Florida: Sixteenth District|
Rep. Mark Foley (R)
Last Updated May 28, 1999
Urban Florida has fanned far across the swamplands from its original nuclei in beachfront resort communities. Thus Palm Beach has spread out from its original locus at the Breakers Hotel, across Lake Worth and well beyond the less fashionable city of West Palm Beach: these are now just neighborhoods in a vast metropolitan area. Old beach towns, such as Hobe Sound, located northward along the ocean, have become the hub of extremely affluent developments that stretch all the way to Stuart in Martin County. Farther north, near the old town of Fort Pierce are larger, but more modest developments like Port St. Lucie. Entire square miles west and northwest of West Palm Beach have been reclaimed from swampland and made into condo communities surrounded by golf courses or tracts of factories and warehouses. Once, metro Palm Beach was a narrow stretch along Lake Worth; now it runs inland almost halfway to Lake Okeechobee.
The 16th Congressional District includes much of greater West Palm. Its boundaries include the beach towns from Jupiter north to Port St. Lucie, but they are convoluted to avoid the black-majority 23d District. The district also takes in many recently and soon-to-be developed parcels in inland Palm Beach County. One-sixth of the district's residents live in citrus and vegetable growing areas around Lake Okeechobee, and as far away as Sebring, site of an auto racing track: here is the source of the Everglades, the 50-mile-wide and six-inch-deep ''river of grass'' that flows slowly to the Gulf of Mexico. This is a Republican-leaning district, though much of Palm Beach County has been trending Democratic, and it can be competitive.
The congressman from the 16th District is Mark Foley, a Republican first elected in 1994. Foley was born in Massachusetts, moved to Florida at age 3, dropped out of Palm Beach Community College and opened The Lettuce Patch restaurant in Lake Worth at 20. He was active in politics, working for Democratic Congressman Paul Rogers; he was a real estate broker and served on civic boards. Foley was elected to the Lake Worth City Commission at 23, to the state House as a Republican in 1990 and the state Senate from a Democratic district in 1992. In 1994, when Republican Congressman Tom Lewis decided to retire after 12 years, he and the local Republican organization supported Foley, who won a three-way primary with 61% of the vote. In the general election he outraised the Democrat and outpolled him 58%-42%, though by only 52%-48% in Palm Beach County.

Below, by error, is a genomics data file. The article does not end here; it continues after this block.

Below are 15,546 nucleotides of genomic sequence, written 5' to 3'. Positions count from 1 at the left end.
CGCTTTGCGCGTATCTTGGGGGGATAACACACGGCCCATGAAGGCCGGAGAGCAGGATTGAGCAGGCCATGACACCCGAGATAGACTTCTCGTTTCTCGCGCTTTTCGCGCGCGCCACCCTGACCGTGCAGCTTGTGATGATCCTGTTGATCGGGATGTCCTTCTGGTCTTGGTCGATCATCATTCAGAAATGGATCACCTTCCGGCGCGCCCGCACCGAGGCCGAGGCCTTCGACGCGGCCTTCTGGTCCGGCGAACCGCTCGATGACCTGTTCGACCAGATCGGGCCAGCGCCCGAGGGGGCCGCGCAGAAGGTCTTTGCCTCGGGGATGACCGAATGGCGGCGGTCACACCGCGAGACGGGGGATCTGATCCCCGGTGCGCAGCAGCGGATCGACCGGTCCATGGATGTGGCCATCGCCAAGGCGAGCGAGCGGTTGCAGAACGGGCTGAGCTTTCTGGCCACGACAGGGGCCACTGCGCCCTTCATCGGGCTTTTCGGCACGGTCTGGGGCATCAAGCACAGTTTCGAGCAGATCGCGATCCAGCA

In the House, Foley's political skills caught the leadership's eye, and he was named one of 14 deputy whips and a member of task forces to abolish government departments. But Foley also displayed an independent streak and concentrated on issues with local ramifications--immigration and agriculture. He proved capable of shifting on issues, voting in 1995 to cut EPA monies and in 1996 against the cuts; his 1996 vote for repeal of the assault weapons ban contrasted with his support of some gun control measures in Florida. He supported funding of AIDS research, family planning, and public broadcasting. He pushed for the deportation of imprisoned illegal immigrants, and to amend the Constitution so that children born here are not automatically citizens. But he also worked to increase the number of immigrants admitted as farmworkers, although many overstay their visas and never return home.